I haven’t just learned from people. I learned about rage from the shake attacks that happen every time they hurt you and call it diagnosis. I learned about prejudice and ignorance from every knowing glance and scribbled note – endometriosis affects one in every ten women, but those fuckers talk piously about wanting children and over-exaggeration. I learned about laziness from the records that show that one person could have headed this off at the proverbial pass, and while it isn’t in me to harm another living soul, I fantasize about visiting all my knowledge upon him. I learned about righteousness when I was the only person pleading for the professionals to act on their oath (do no harm, my sweet ass!) and getting excuses in return.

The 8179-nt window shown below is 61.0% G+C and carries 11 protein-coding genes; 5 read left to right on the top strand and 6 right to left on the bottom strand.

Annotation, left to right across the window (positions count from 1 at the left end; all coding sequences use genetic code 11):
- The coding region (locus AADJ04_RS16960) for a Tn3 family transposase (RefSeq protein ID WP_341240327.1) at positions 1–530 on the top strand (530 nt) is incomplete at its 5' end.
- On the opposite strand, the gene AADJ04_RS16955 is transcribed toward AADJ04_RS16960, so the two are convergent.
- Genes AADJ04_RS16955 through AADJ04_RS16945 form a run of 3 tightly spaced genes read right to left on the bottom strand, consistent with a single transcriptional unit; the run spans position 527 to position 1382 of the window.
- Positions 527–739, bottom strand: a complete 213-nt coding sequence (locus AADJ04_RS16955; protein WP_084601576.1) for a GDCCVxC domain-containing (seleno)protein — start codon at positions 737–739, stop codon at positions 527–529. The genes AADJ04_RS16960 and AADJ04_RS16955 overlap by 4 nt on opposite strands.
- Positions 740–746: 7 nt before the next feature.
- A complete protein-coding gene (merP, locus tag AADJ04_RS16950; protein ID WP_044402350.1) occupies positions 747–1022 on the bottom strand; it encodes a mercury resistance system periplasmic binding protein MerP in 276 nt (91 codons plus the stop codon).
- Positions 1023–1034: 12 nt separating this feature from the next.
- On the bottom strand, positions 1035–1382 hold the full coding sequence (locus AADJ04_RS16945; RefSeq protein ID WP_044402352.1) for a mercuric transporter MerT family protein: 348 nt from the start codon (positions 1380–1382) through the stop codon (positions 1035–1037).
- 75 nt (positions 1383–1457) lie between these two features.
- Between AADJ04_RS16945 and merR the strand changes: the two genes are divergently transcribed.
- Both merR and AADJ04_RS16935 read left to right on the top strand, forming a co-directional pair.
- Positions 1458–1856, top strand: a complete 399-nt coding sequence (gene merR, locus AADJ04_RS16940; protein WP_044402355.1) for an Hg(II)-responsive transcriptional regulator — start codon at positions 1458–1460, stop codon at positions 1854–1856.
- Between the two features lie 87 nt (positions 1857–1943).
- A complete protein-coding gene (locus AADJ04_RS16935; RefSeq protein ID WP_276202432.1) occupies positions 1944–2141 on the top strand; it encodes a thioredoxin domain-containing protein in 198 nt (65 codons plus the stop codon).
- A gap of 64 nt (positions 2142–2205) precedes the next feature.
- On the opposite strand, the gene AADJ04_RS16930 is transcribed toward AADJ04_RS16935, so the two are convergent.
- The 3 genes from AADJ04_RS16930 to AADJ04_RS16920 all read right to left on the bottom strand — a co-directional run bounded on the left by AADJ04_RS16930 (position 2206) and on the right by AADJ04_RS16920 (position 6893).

I’ve learned to be thankful for pharmacists who judge not, and for psychiatrists, period. I’ve learned to value quiet time, and value the eyes of the storm. I’ve learned that sometimes you have to drive long hours and go without sleep. I’ve learned that no one chooses chronic pain. I’ve learned that the universe laughs at my desperate need for routine and my pathological fear of failure. I’ve also learned that hospitals keep their internal temperatures bone-chillingly cold, which can’t help the ice in its heart.
Mostly, I’ve learned that righteousness only gets you so far. I’ve learned that this is a scary place. I’ve learned that what stays with you the most is a pitch-black bedroom, where the only sounds are sobs. I’ve learned that very often, your cats are the only people who care, and their inadequate – yet loving – furry bodies placed strategically on painful areas are the only solace you may find.
I’ve learned that no one in the world should have to live like this.
But I’ve learned that I don’t have the answer. And I probably never will.
I didn’t learn that you and all your sisters deserve better from cold emergency rooms, though.
I promise you. I already knew.